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The experiences of people who receive swallow therapy following surgical treatment of head and neck cancer

The experiences of people who receive swallow therapy following surgical treatment of head and neck cancer
The experiences of people who receive swallow therapy following surgical treatment of head and neck cancer
Purpose: this research was initiated to explore the experiences and important elements of swallow therapy in people following surgery for treatment of head and neck cancer.

Methods: one to one, face to face interviews were conducted with people with head and neck cancer post oral reconstructive surgery (free, pedicled or bony flap), 7-14 days post-surgery. Analysis was conducted using interpretive phenomenology.

Results: analysis of interviews from 15 patients identified two overarching themes: ‘I never dreamt’ and ‘They look at you and they speak to you’. There was no way to adequately prepare for the enormity of surgery and its consequences, however the way health professionals interacted and communicated with the person, rather than their altered and disfigured selves was healing and therapeutic.

Conclusions: novel ways to prepare people for head and neck cancer surgery, and support in recovery are required, including ways to connect and help people feel human again.
2212-4403
Dawson, Camilla
f24fcf2a-a7f8-4e04-bd85-bc6852de9e43
Adams, Jo
6e38b8bb-9467-4585-86e4-14062b02bcba
Fenlon, Deborah
52f9a9f1-1643-449c-9856-258ef563342c
Dawson, Camilla
f24fcf2a-a7f8-4e04-bd85-bc6852de9e43
Adams, Jo
6e38b8bb-9467-4585-86e4-14062b02bcba
Fenlon, Deborah
52f9a9f1-1643-449c-9856-258ef563342c

Dawson, Camilla, Adams, Jo and Fenlon, Deborah (2019) The experiences of people who receive swallow therapy following surgical treatment of head and neck cancer. Oral Surgery, Oral Medicine, Oral Pathology and Oral Radiology. (doi:10.1016/j.oooo.2019.03.012).

Record type: Article

Abstract

Purpose: this research was initiated to explore the experiences and important elements of swallow therapy in people following surgery for treatment of head and neck cancer.

Methods: one to one, face to face interviews were conducted with people with head and neck cancer post oral reconstructive surgery (free, pedicled or bony flap), 7-14 days post-surgery. Analysis was conducted using interpretive phenomenology.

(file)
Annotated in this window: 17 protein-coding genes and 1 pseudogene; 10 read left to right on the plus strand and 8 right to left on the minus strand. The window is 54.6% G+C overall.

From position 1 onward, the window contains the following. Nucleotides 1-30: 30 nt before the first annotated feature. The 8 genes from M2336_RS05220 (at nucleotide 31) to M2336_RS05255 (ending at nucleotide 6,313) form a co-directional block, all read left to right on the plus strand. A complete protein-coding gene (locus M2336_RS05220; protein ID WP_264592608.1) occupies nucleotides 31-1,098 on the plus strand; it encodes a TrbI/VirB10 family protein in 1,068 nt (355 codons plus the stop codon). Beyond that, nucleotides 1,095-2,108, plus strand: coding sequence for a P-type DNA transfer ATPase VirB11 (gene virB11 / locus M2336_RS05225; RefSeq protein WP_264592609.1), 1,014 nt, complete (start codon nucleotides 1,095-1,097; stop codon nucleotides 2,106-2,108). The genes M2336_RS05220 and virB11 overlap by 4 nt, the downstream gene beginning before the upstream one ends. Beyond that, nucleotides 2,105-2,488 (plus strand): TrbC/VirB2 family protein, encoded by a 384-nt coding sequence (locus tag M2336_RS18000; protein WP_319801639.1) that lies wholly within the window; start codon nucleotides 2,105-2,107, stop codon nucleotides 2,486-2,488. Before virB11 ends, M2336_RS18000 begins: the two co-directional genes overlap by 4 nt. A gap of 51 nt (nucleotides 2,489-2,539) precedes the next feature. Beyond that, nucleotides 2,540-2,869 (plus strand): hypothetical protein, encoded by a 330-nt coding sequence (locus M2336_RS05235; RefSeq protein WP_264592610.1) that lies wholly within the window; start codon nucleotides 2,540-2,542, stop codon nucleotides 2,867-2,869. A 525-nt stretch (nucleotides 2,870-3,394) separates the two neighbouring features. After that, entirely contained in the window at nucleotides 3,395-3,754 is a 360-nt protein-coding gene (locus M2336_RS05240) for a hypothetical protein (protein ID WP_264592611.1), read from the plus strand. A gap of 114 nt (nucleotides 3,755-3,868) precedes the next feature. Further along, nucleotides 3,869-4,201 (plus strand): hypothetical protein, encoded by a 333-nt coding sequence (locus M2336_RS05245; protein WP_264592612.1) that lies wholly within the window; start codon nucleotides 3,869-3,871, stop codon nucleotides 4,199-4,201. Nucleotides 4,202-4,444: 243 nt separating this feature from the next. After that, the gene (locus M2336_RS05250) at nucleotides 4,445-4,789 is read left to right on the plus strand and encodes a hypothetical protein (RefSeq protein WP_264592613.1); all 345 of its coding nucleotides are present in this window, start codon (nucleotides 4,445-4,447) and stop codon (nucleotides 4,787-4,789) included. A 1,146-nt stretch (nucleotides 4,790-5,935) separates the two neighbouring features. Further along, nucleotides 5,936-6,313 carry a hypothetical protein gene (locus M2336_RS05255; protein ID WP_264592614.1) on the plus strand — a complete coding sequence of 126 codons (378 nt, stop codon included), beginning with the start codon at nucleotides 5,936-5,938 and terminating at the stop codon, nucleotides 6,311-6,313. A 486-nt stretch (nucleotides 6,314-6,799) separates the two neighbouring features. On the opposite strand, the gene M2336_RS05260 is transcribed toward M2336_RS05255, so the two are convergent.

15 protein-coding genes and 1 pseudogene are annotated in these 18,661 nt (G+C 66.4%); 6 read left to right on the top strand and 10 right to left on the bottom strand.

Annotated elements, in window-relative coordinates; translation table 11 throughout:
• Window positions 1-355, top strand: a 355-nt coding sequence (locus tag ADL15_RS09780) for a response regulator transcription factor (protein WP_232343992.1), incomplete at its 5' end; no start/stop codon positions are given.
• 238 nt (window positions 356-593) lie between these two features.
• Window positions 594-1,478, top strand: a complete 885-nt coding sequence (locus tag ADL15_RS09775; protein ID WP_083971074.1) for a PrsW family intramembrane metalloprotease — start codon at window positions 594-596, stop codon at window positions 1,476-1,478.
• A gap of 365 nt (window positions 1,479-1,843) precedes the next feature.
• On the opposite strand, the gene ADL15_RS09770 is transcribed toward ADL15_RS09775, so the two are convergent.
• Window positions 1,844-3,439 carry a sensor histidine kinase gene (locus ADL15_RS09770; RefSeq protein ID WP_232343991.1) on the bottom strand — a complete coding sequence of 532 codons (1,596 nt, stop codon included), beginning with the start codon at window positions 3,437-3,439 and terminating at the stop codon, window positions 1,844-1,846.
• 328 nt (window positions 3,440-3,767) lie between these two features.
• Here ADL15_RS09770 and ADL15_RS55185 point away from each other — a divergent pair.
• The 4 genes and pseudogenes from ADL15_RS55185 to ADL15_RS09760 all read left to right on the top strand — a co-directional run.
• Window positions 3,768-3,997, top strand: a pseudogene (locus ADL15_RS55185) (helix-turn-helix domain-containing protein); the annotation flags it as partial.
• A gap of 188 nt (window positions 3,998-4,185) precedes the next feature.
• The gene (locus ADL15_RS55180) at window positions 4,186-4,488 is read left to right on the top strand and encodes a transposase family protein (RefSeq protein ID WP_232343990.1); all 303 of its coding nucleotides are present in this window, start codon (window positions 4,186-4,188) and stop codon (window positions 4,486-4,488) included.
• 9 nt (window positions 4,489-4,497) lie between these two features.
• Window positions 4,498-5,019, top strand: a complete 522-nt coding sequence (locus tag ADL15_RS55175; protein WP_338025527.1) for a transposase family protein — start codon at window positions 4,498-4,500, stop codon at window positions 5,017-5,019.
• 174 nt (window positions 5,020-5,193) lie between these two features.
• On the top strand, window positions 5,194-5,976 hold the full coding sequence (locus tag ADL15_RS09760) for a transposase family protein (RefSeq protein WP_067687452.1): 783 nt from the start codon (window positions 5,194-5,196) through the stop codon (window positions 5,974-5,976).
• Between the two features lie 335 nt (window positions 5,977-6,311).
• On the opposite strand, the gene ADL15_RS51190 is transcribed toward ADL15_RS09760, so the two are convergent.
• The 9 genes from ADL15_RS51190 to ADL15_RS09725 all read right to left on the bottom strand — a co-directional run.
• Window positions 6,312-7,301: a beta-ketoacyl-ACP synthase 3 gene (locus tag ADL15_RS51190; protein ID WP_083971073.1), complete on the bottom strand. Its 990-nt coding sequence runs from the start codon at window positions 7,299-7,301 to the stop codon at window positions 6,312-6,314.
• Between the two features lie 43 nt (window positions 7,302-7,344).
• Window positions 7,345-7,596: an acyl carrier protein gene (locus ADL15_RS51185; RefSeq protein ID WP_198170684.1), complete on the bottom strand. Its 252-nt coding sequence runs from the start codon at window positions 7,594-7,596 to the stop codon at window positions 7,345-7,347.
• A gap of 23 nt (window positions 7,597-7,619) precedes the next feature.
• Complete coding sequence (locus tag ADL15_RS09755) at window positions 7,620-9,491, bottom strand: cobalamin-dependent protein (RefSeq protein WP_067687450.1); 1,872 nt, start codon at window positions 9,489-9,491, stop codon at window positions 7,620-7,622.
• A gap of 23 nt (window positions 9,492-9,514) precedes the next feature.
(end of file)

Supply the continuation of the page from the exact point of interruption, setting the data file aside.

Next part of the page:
Results: analysis of interviews from 15 patients identified two overarching themes: ‘I never dreamt’ and ‘They look at you and they speak to you’. There was no way to adequately prepare for the enormity of surgery and its consequences, however the way health professionals interacted and communicated with the person, rather than their altered and disfigured selves was healing and therapeutic.

Conclusions: novel ways to prepare people for head and neck cancer surgery, and support in recovery are required, including ways to connect and help people feel human again.

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The experiences of people who receive swallow therapy - Accepted Manuscript
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More information

Accepted/In Press date: 20 March 2019
e-pub ahead of print date: 30 March 2019

Identifiers

Local EPrints ID: 430509
URI: http://eprints.soton.ac.uk/id/eprint/430509
ISSN: 2212-4403
PURE UUID: 64c877cc-4d50-4b8e-8657-70233b205c69
ORCID for Jo Adams: ORCID iD orcid.org/0000-0003-1765-7060

Catalogue record

Date deposited: 02 May 2019 16:30
Last modified: 26 Nov 2021 05:14

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Contributors

Author: Camilla Dawson
Author: Jo Adams ORCID iD
Author: Deborah Fenlon

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